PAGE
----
Purchasing Commercial Real Estate

by Bryan Lane Berson, Esq.

Some businesses purchase real estate to house their operations.  Transactions to buy office buildings and warehouses are quite similar.  Residential purchasers will recognize many similarities as well.

After the parties agree on a price, seller’s counsel will send a contract to the buyer and request a down payment.  Buyer’s counsel should carefully review the contract.  Depending on the language and nature of the property, negotiations can be extensive.  In the contract, the buyer will request “representations” about current information (e.g., the presence of tenants) and “warranties” about future conditions (e.g., there will be no tenants at the time of closing).  Parties will request covenants promising future action (e.g., the seller will remove tenants).  If the parties agree to convey business property along with the real estate, sales tax must be paid.

Upon signing, if the buyer has not already provided a down payment, the buyer must send one with the signed contract.  The title company will hold it in escrow until closing.  If the closing does not occur, under certain conditions, the down payment will be refunded.

Usually, the buyer will apply for a mortgage to finance the transaction.  If approved, the bank will issue a commitment letter specifying the basic terms.  If the seller has a mortgage with favorable terms, the lender may authorize the seller to assign it to the buyer.  In that case, the buyer becomes responsible for the balance of monthly payments.  This will reduce the buyer’s mortgage tax.  Mortgage tax is paid on “new money” lent by the bank.  For example, if the buyer needs $1 million in financing, and $250,000 remains due on the seller’s mortgage, if there is an assignment, the buyer will pay tax on only $750,000.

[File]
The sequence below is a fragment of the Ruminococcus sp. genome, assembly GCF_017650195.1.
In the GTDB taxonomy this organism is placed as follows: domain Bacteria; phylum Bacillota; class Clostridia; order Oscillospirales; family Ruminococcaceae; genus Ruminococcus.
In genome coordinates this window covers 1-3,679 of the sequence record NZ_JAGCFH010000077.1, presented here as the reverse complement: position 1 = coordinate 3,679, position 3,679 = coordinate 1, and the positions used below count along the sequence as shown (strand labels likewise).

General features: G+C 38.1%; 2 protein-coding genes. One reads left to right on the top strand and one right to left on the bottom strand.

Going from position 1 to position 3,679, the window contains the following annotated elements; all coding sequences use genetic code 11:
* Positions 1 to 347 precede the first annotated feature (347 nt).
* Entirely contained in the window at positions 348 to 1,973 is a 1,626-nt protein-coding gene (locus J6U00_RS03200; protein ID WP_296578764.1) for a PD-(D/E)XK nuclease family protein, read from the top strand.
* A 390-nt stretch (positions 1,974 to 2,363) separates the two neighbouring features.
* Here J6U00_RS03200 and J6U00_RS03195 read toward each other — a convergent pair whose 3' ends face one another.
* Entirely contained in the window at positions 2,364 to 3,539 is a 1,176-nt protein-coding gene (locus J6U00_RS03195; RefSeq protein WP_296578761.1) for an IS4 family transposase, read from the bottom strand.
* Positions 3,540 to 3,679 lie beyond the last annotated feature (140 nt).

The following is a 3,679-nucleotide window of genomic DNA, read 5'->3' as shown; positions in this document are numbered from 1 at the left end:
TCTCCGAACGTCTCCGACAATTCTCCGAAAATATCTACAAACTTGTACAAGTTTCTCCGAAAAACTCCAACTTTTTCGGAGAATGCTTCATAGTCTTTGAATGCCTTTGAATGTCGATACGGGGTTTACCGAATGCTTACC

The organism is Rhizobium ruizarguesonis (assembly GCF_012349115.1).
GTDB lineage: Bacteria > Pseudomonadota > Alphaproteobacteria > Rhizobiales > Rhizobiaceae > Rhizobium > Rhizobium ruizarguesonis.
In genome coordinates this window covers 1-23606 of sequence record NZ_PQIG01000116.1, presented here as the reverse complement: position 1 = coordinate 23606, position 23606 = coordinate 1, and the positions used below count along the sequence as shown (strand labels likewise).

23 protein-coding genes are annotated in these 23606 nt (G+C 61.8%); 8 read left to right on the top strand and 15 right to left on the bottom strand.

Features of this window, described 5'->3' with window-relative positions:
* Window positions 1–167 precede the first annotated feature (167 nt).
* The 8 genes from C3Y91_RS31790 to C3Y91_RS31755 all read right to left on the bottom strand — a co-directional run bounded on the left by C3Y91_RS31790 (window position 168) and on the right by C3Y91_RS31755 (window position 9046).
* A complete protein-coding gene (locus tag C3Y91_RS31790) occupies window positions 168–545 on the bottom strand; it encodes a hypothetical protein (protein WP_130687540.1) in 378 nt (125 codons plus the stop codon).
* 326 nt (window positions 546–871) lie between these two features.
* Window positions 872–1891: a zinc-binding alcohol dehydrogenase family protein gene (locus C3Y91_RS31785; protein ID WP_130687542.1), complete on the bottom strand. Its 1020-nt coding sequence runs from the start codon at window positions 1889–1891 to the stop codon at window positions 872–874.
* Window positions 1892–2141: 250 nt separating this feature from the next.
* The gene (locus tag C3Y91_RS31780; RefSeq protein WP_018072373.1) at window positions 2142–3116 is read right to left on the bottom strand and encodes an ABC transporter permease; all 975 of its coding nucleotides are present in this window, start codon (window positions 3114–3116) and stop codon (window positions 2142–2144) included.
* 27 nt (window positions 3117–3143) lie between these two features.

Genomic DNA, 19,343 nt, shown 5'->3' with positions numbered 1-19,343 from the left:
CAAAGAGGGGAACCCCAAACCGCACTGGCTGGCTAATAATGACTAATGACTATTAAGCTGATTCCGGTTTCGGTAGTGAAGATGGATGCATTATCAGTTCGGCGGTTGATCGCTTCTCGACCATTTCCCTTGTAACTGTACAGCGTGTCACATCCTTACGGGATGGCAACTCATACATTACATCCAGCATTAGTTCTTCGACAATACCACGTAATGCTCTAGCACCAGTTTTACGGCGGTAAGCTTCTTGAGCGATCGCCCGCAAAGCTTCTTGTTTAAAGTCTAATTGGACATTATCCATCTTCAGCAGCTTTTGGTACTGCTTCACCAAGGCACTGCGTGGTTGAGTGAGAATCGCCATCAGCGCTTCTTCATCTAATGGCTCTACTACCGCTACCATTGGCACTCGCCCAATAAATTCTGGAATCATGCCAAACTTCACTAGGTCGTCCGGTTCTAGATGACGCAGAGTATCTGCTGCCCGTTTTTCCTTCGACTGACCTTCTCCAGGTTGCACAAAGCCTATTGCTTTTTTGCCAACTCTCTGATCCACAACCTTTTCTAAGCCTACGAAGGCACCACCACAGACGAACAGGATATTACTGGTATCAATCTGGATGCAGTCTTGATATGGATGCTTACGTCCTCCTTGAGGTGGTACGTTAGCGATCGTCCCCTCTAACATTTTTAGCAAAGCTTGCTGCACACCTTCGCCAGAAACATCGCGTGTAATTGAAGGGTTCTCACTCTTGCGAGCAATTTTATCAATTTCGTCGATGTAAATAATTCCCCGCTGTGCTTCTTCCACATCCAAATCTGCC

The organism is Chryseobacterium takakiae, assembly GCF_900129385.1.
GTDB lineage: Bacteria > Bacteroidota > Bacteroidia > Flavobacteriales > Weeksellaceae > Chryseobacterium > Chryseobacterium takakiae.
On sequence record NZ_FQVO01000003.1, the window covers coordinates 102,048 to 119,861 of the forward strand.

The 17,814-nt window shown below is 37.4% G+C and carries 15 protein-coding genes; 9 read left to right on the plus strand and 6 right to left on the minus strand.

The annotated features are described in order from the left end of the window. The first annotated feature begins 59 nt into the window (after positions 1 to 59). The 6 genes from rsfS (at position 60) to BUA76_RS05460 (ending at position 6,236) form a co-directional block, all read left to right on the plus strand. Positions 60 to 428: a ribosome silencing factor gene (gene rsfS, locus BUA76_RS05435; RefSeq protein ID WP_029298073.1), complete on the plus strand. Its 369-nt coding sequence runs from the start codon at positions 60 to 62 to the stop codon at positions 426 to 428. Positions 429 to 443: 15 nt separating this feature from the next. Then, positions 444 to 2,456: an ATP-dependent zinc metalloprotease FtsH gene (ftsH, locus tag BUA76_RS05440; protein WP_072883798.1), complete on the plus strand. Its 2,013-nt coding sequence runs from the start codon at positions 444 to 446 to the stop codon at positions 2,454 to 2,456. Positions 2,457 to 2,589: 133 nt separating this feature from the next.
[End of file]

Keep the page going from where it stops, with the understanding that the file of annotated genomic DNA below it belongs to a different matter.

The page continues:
The bank will require the property to be appraised to determine the collateral’s value relative to the loan.  Also, the bank will require the buyer to obtain liability and fire insurance.

Buyer’s counsel should retain a title company to investigate the seller’s title.  The title report will reveal whether the seller owns the property and whether there are encumbrances on it – including open mortgages to be paid, liens to be removed, or ongoing litigation.  The title company will require a survey to discover the location of any easements and encroachments.  The buyer should always purchase title insurance.

As part of its due diligence, the buyer should be sure that there is sufficient access into and out of the property for its intended use.  The buyer should hire an engineer and pest inspector to examine the premises.  In some instances, buyers should commission an environmental survey to determine if there is any contamination.  If the building has tenants and the buyer will become a landlord, buyer’s counsel should examine all of the leases.  If the buyer discovers significant problems, it can decide not to close or request repairs or a price adjustment.